Prayers, advocacy and action need to continue so Israelis and Palestinians can exist side by side, and live in peace, wrote World Council of Churches (WCC) general secretary Rev. Dr Olav Fykse Tveit in a letter to WCC member churches this week.
The World Week for Peace in Palestine and Israel (WWPPI), an annual event, will be observed this year beginning on 18 September. Churches throughout the world will join in prayer for the sake of peace based on justice for the peoples of Israel and Palestine. The theme for this year’s WWPPI is “Dismantling Barriers.”
The region is still marked by lack of peace, occupation, violence in many forms, violations of human rights and lack of trust and confidence between two peoples and three religions, noted Tveit.
“In the Israeli-Palestinian context, references to barriers bring up images of the separation barrier dividing Israelis from Palestinians and many Palestinians from their families, farms, and communities,” he wrote. “It is a tragic monument of failures to establish a just peace.”
The WWPPI will focus not only on the separation barrier but on many barriers between Israel and Palestine: barriers of mistrust and hostility; barriers of anti-Semitism and Islamophobia; and barriers of self-centeredness and entitlement, reflected Tveit. “Many member churches of the WCC have made peace with justice in Israel and Palestine a matter of our highest concern and of our prayers,” he wrote. “The global church effort to promote awareness and advocacy informed by the perspectives of Christians in Palestine and Israel is growing.”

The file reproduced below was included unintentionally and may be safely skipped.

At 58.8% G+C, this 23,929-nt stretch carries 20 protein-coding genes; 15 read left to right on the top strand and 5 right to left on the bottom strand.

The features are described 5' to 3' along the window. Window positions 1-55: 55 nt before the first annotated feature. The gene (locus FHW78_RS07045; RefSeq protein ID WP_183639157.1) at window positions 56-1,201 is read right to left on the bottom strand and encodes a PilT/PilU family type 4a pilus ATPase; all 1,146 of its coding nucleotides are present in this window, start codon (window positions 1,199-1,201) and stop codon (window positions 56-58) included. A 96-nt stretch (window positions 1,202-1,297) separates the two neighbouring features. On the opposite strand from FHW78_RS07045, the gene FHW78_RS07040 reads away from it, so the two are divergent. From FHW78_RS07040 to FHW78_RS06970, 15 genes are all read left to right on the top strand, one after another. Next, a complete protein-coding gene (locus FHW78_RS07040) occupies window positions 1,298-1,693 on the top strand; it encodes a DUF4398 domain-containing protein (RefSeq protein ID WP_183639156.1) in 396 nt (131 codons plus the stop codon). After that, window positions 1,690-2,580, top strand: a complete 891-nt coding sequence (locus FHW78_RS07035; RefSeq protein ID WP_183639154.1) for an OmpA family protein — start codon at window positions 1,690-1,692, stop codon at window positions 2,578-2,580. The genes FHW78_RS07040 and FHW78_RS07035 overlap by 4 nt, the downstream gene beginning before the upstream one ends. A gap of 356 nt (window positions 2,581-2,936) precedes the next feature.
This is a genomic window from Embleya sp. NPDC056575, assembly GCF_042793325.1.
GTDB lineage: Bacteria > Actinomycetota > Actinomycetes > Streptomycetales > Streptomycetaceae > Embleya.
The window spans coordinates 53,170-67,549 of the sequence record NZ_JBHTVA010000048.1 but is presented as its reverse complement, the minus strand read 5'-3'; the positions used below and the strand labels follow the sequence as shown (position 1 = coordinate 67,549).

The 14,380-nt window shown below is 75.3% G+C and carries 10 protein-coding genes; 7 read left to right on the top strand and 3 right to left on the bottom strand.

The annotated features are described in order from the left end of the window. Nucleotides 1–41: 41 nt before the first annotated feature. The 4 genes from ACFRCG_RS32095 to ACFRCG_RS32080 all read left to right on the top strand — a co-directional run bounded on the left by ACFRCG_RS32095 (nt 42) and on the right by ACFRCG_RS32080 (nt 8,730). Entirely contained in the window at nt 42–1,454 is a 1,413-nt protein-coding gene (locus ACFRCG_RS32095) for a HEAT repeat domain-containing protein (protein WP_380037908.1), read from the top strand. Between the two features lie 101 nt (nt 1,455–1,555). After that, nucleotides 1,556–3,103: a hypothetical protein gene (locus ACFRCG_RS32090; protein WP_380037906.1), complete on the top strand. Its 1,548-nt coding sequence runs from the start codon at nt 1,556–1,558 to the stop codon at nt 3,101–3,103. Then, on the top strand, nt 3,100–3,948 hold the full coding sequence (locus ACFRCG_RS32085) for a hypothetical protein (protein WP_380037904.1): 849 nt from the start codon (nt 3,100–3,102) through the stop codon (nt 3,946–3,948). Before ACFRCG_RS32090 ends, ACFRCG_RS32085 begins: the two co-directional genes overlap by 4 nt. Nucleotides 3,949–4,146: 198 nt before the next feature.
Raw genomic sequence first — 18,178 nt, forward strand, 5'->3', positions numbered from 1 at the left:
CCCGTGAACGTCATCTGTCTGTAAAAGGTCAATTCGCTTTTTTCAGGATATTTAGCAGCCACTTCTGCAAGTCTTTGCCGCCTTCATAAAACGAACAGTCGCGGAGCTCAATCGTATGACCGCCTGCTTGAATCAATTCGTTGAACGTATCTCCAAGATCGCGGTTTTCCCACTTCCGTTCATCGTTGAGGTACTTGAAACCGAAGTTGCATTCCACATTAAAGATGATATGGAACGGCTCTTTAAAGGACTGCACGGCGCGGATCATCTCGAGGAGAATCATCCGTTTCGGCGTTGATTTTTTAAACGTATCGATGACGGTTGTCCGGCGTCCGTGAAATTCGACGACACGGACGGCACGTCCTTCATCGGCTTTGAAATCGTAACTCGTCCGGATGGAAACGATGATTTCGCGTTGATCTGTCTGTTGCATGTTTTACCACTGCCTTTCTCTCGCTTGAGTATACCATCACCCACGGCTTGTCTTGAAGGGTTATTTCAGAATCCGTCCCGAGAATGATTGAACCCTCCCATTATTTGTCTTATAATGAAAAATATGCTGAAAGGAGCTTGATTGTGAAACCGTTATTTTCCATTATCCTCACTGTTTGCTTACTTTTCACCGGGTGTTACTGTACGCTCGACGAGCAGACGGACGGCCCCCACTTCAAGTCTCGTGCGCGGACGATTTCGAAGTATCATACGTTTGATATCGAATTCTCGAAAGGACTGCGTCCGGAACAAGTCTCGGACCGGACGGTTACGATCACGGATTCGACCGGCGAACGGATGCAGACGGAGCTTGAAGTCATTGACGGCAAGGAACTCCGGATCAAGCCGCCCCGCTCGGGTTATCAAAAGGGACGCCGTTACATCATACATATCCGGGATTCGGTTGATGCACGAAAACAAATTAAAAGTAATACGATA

WCC and the National Council of Churches of Christ in the USA (NCC) held a joint consultation on the Holy Land on 12-14 September in Virginia (USA). A joint statement issued by the WCC and NCC called for the cycle of violence to be broken. “We call for an end to the occupation and the illegal extension of settlements on occupied land, with all its grave and deteriorating dimensions for the Palestinian people, but also for Israel and the whole region beyond,” the statement read. “We ask for full respect and protection of human rights defenders, for the rights to tell the truth, to express concern, and to take democratic, non-violent actions for justice and peace.”